Component Quality
The game cards were simultaneously the best part of the game and a down-side of the game. The cards were clever, had evocative images and names, and had simple, interesting mechanics on them. The images and layout were mostly of high quality, but some of the images which were clear in the rulebook were repeated on some cards, in some instances with muddier, darker results. Further, the game cards were practically stuck together when I first removed them from the shrink-wrap. This seemed to be a sign of the cards being collated before the press coat on the cards was fully dried. Even after exceptional care separating them, some cards had slightly mottled edges on their faces. Two cards had machine damage on their backs which effectively marked the cards. I expect some of these card problems will be resolved during the second printing.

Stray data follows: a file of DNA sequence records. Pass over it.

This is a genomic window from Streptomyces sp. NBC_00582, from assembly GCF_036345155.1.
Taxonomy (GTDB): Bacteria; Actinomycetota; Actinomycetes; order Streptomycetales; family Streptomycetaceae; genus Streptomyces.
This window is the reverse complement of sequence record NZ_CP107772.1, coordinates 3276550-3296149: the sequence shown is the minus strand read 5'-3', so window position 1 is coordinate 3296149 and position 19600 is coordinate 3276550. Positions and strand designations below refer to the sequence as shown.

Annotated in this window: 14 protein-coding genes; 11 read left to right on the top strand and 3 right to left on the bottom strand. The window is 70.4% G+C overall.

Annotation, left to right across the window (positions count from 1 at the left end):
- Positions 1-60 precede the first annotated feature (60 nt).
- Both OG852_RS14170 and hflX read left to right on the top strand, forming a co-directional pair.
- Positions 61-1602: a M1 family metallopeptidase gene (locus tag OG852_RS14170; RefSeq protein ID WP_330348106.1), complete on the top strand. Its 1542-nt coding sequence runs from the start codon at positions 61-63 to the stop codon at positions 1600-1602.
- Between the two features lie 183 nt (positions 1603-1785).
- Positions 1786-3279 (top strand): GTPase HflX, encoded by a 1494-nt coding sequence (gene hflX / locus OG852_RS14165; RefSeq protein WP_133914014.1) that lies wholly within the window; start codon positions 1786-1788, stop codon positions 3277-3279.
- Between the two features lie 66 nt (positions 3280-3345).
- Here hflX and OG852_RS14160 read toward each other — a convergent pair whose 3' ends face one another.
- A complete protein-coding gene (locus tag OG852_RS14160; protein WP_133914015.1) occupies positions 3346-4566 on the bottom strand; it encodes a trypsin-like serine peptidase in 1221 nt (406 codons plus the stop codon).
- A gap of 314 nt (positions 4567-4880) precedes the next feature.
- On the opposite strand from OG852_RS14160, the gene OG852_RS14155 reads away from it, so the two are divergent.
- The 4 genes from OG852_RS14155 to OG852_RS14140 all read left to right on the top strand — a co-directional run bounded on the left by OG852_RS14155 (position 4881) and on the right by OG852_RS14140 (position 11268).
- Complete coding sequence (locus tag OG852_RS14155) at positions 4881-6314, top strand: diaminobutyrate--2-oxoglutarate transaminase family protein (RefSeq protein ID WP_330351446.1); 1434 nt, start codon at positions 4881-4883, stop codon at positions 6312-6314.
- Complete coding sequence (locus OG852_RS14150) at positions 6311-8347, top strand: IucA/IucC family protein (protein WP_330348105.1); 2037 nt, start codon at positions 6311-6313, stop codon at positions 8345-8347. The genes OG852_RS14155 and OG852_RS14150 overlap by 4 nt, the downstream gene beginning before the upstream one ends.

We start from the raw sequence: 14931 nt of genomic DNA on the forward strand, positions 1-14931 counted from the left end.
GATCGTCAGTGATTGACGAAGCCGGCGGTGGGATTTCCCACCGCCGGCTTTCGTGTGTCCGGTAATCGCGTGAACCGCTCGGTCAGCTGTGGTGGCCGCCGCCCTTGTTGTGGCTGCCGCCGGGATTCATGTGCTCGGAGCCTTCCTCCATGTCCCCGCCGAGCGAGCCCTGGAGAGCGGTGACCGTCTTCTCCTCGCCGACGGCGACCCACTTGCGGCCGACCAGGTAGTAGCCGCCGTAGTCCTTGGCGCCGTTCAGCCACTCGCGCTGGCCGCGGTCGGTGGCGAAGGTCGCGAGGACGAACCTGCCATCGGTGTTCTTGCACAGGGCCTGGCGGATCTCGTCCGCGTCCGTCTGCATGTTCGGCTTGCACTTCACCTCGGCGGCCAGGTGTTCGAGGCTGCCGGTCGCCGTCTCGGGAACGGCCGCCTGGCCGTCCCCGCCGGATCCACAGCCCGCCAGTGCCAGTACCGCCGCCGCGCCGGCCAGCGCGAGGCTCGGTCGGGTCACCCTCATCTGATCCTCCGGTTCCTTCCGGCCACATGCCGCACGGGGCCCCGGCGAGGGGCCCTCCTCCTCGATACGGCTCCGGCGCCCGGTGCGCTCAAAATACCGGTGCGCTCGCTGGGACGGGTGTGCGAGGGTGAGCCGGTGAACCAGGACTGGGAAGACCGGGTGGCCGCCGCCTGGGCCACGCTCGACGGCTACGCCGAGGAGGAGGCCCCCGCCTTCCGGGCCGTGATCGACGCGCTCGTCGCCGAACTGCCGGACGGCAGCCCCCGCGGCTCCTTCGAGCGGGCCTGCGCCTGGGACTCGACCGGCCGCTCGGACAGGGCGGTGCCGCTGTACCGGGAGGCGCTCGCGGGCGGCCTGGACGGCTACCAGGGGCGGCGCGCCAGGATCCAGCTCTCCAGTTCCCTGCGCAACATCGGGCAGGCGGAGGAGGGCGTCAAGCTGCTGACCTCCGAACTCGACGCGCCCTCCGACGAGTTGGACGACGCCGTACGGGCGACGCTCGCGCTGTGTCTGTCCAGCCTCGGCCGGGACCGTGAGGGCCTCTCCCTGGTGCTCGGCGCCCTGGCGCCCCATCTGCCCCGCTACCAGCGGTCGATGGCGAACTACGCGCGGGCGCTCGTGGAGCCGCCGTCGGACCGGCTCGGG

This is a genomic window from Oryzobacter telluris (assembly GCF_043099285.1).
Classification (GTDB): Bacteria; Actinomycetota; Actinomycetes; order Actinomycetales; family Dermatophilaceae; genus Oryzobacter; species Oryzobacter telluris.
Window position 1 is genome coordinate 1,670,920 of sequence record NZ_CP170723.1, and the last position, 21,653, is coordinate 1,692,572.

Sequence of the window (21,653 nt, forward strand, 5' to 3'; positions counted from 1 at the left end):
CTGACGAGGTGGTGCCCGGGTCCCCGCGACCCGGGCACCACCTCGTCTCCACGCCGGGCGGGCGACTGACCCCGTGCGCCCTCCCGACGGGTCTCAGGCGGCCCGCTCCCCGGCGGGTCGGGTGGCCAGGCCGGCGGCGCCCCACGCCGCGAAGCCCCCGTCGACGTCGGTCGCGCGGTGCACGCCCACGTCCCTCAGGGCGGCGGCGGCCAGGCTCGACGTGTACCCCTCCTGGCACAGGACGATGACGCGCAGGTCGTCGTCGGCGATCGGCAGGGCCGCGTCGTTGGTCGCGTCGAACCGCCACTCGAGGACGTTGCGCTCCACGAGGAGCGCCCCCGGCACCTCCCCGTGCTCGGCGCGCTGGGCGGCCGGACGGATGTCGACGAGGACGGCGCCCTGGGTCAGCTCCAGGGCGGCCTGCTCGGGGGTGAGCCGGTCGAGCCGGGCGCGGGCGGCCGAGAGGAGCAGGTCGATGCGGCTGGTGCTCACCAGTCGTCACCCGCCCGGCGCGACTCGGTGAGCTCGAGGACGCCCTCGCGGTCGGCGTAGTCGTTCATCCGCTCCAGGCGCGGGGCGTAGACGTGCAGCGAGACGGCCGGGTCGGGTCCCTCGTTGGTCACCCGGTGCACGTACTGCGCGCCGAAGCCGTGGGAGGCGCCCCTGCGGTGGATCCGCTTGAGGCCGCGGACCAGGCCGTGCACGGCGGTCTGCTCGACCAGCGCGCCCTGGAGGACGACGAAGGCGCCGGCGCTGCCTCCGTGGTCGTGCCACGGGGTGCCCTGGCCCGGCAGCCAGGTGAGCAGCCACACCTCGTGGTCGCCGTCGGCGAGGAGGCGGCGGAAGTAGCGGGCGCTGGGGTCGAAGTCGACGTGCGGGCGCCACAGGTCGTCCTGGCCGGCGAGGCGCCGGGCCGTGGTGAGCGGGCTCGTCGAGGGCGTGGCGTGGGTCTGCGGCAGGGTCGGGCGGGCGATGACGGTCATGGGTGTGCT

The cards themselves have been printed on a very thick stock, but didn't have the spring of true playing card stock. As a result, they are sturdy, but care needs to be taken when shuffling them, as they are thick enough that rough handling could result in some creasing instead of merely flexing the cards. The thickness of the cards will, however, provide greater protection for the cards during casual handling.

The game miniatures were very interesting and well sculpted in plastic. Zombies come in two colors - green and brown. The color distinctions are only used in multi-player play so that zombies can be divided among two Zombie players. All hero miniatures are gray. There are three different sculpts for the zombies and 8 different sculpts for the heroes. Some of the miniatures for the heroes were not differentiated enough, and this may cause some confusion in play. For example, two of the male heroes are sculpted at a similar height, in gray plastic, and both were wearing jackets. The characters have different weapons, so once you figure that out then things are a little easier. These miniatures have sufficient detail in their sculpting that they would be very attractive if a competent consumer painted them, and at that point they would be easily distinguishable.